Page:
Ehud Olmert, banking on the Cheney Nyetniks outlasting Jim Baker and the rest of the Iraq Study Group, has rejected the causal connection drawn by the ISG report between Mideast instability and the ongoing Israeli-Arab conflict. It is a truth almost universally accepted (except among neocon and nationalist Israeli circles) that the continuing bloodshed between Israelis and Palestinians deeply exacerbates Arab hostility toward the U.S., which is seen as the guarantor of Israeli security. But not so Mr. Olmert:
“The Middle East has a lot of problems that are not connected to us,” Mr. Olmert said at a press conference in Tel Aviv. “I am not convinced that this report foists all of the U.S.’s troubles on Israel’s shoulders.”
Olmert is, of course, disingenuous in that last comment since the Report does not “foist all of the U.S.’ troubles on Israel,” but it sure does foist some of our problems rightfully on Israel’s intransigent positions vis a vis its neighbors.
President Bush’s muted reaction to the Report today indicates that, just as with the 9/11 Commission report, he’d like to bury it as soon as a decent interval has elapsed. He has done everything to renounce it but saying so in explicit words:
He called the report “very constructive” and “worthy of study,” but said that neither Congress nor the administration would accept all of the panel’s proposals. His policy going forward, Mr. Bush reiterated, would rely not just on the study group’s recommendations but on those being formulated by the Pentagon, the State Department and the National Security Council.
True to form, he’s attempting to bury the findings amid conflicting policy directives from multiple agencies that would be likely to contradict the ISG report. Sounds like the WMD fiasco all over again. You don’t have to disprove your opponent. You merely have to bury unwelcome political statements or developments in a blizzard of conflicting opinion.
The hopelessness and futility of the ISG’s efforts to turn around the ship of state on this issue can be seen in this exchange between Bush and a reporter at the Bush-Blair news conference:
When a British reporter asked him whether his choice of words showed that he was “still in denial about how bad things are in Iraq,” Mr. Bush made his feelings clear.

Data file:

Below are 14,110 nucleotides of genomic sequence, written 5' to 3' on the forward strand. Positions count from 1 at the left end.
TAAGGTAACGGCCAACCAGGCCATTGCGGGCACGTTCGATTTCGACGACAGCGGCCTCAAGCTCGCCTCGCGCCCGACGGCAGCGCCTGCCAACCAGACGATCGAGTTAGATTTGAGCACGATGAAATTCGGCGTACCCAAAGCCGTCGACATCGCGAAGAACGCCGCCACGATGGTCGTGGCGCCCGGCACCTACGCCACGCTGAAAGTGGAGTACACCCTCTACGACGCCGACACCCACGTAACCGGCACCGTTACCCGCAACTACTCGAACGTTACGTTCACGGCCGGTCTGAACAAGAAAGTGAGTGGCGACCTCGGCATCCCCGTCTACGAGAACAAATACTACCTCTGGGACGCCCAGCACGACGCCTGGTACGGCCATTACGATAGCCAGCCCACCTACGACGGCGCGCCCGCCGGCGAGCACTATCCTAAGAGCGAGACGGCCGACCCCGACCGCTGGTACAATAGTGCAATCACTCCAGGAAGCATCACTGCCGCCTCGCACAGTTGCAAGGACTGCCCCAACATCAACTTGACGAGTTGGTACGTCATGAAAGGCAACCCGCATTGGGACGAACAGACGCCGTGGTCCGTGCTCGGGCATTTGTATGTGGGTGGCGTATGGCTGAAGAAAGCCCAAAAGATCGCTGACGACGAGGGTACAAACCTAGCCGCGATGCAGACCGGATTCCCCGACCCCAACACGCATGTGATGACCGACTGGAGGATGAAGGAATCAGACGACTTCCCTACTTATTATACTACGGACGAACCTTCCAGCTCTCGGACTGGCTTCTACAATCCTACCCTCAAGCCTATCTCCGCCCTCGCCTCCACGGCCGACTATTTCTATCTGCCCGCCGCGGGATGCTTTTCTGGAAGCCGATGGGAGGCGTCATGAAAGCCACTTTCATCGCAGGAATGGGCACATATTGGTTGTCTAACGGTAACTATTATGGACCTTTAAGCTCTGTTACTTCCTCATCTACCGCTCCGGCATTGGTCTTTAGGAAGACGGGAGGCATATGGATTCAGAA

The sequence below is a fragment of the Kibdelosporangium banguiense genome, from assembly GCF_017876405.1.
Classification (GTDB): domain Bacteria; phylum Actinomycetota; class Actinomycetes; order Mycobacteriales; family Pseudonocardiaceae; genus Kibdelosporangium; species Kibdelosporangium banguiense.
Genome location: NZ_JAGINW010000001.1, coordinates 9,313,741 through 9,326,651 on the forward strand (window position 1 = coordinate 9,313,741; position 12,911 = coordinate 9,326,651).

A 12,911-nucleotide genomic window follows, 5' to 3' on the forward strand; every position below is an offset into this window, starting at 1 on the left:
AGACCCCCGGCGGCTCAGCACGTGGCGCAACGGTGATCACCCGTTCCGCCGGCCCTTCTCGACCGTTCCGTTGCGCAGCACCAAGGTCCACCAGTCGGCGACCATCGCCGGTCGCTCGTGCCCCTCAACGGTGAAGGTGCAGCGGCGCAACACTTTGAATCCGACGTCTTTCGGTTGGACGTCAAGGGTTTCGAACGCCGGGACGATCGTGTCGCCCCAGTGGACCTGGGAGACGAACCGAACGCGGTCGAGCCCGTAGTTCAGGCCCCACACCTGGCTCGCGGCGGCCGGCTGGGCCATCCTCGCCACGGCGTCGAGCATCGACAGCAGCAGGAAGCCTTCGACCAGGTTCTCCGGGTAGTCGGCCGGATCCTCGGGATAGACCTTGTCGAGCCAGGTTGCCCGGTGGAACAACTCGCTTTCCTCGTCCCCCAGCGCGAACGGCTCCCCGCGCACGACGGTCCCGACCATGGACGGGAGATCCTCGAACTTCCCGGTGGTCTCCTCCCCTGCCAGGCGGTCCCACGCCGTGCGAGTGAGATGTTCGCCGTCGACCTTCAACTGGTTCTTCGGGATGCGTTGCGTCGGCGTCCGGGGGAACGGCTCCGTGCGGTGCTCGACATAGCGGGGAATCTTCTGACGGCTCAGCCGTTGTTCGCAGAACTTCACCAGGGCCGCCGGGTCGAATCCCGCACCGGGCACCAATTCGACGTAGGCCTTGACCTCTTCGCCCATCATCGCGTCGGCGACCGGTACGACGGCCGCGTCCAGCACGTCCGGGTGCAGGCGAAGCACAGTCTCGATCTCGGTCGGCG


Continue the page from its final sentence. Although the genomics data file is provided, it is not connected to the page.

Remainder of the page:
“Make no mistake about it, I understand how tough it is, sir. I talk to the families” of those who have died. “I also believe we’re going to succeed. I believe we’ll prevail,” he said.
“One way to assure failure is just to quit, is not to adjust, and say it’s just not worth it,” he added. “If we were to fail, that failed policy will come to hurt generations of Americans in the future.”
Actually, Bush is right. “One way,” (the only way actually) “to assure failure IS not to adjust” your policy. To continue down the garden path of denial and obstinacy which has somehow gotten you this far. “Neck deep in the Big Muddy and the big fool says to push on,” to quote Pete Seeger’s prescient lyrics.
And for anyone who doubted that the U.S. is dictating Israeli policy toward Syria, check out this telling admission from Olmert:
“The opinions I heard from the president and from all senior administration staff on the Syrian issue are such that he did not see a feasibility in talks on the American-Syrian track or on the Israeli-Syrian track,” Mr. Olmert said.
The Bush administration says Syria is aiding the insurgency in Iraq, while Israel says Syria assists Hezbollah, Hamas and Islamic Jihad, all radical Islamic groups in conflict with Israel.
The Syrian actions do not “create a picture of the possibility for talks in the near future,” Mr. Olmert said.
Of course, if Israel truly saw it in its interest to talk to Syria it would without hesitation as the former has often pursued policies inimical to previous U.S. administrations. In this case, perhaps, the agendas of both countries are aligned (or I should say “misaligned” since the rejection of Syrian engagement is deeply misguided as the ISG notes).
Bush himself confirmed the unrealistic nature of his expectations regarding Iran and Syria with this statement:
“If people come to the table to discuss Iraq they need to come understanding their responsibilities to not fund terrorists, to help this young democracy survive, to help with the economics of the country.
“And if people are not committed,” the president added, “if Syria and Iran is not committed to that concept, then they shouldn’t bother to show up.”
Israel and the U.S. have the same exact approach to diplomatic negotiations. Place conditions on the behavior of your enemy which they must meet BEFORE you will even agree to meet them. It doesn’t matter that in the past you have often negotiated with enemies without such preconditions (North Vietnam comes to mind). If you really want to destroy the chance for engagement, you ignore past history and focus on creating circumstances that will foil an undesirable outcome, in this case talks with Iran and Syria.
Jim Baker and Lee Hamilton are no fools. They know that Bush has dumped them. That’s why they’re appealing to Congress for “very vigorous oversight of the war effort” (Hamilton). It’s really up to Congress, I’m sorry to say. Sorry for two reasons: one because it means that Bush is an entirely hopeless proposition, an irrelevancy from here on to the end of his term; and second, because I have profound doubts about whether Congress is up to the task of providing such vigorous oversight. Pelosi and Reid, prove me wrong, please.